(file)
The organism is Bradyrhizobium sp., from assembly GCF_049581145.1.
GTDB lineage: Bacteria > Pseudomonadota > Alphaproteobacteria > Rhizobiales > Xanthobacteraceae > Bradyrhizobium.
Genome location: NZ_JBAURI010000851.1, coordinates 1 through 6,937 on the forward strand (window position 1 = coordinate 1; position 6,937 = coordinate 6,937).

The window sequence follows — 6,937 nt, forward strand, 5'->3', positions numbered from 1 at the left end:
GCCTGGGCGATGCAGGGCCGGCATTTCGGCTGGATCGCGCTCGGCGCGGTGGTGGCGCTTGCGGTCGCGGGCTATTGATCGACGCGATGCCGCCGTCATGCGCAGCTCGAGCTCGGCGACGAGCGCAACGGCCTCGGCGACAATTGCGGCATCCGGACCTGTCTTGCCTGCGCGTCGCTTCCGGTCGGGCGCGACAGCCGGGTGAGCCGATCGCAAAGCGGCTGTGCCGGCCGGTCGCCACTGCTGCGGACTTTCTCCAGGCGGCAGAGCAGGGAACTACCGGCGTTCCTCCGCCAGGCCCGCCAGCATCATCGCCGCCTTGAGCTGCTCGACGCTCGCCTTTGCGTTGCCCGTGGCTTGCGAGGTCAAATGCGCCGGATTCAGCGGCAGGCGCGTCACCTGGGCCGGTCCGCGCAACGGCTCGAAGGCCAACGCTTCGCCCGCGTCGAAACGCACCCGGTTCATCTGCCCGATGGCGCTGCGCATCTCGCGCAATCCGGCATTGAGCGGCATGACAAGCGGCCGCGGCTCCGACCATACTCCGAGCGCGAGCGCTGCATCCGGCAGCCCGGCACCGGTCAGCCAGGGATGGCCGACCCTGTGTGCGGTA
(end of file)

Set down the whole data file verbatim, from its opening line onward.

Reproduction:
The organism is Bradyrhizobium sp., from assembly GCF_049581145.1.
GTDB lineage: Bacteria > Pseudomonadota > Alphaproteobacteria > Rhizobiales > Xanthobacteraceae > Bradyrhizobium.
Genome location: NZ_JBAURI010000851.1, coordinates 1 through 6,937 on the forward strand (window position 1 = coordinate 1; position 6,937 = coordinate 6,937).

The window sequence follows — 6,937 nt, forward strand, 5'->3', positions numbered from 1 at the left end:
GCCTGGGCGATGCAGGGCCGGCATTTCGGCTGGATCGCGCTCGGCGCGGTGGTGGCGCTTGCGGTCGCGGGCTATTGATCGACGCGATGCCGCCGTCATGCGCAGCTCGAGCTCGGCGACGAGCGCAACGGCCTCGGCGACAATTGCGGCATCCGGACCTGTCTTGCCTGCGCGTCGCTTCCGGTCGGGCGCGACAGCCGGGTGAGCCGATCGCAAAGCGGCTGTGCCGGCCGGTCGCCACTGCTGCGGACTTTCTCCAGGCGGCAGAGCAGGGAACTACCGGCGTTCCTCCGCCAGGCCCGCCAGCATCATCGCCGCCTTGAGCTGCTCGACGCTCGCCTTTGCGTTGCCCGTGGCTTGCGAGGTCAAATGCGCCGGATTCAGCGGCAGGCGCGTCACCTGGGCCGGTCCGCGCAACGGCTCGAAGGCCAACGCTTCGCCCGCGTCGAAACGCACCCGGTTCATCTGCCCGATGGCGCTGCGCATCTCGCGCAATCCGGCATTGAGCGGCATGACAAGCGGCCGCGGCTCCGACCATACTCCGAGCGCGAGCGCTGCATCCGGCAGCCCGGCACCGGTCAGCCAGGGATGGCCGACCCTGTGTGCGGTA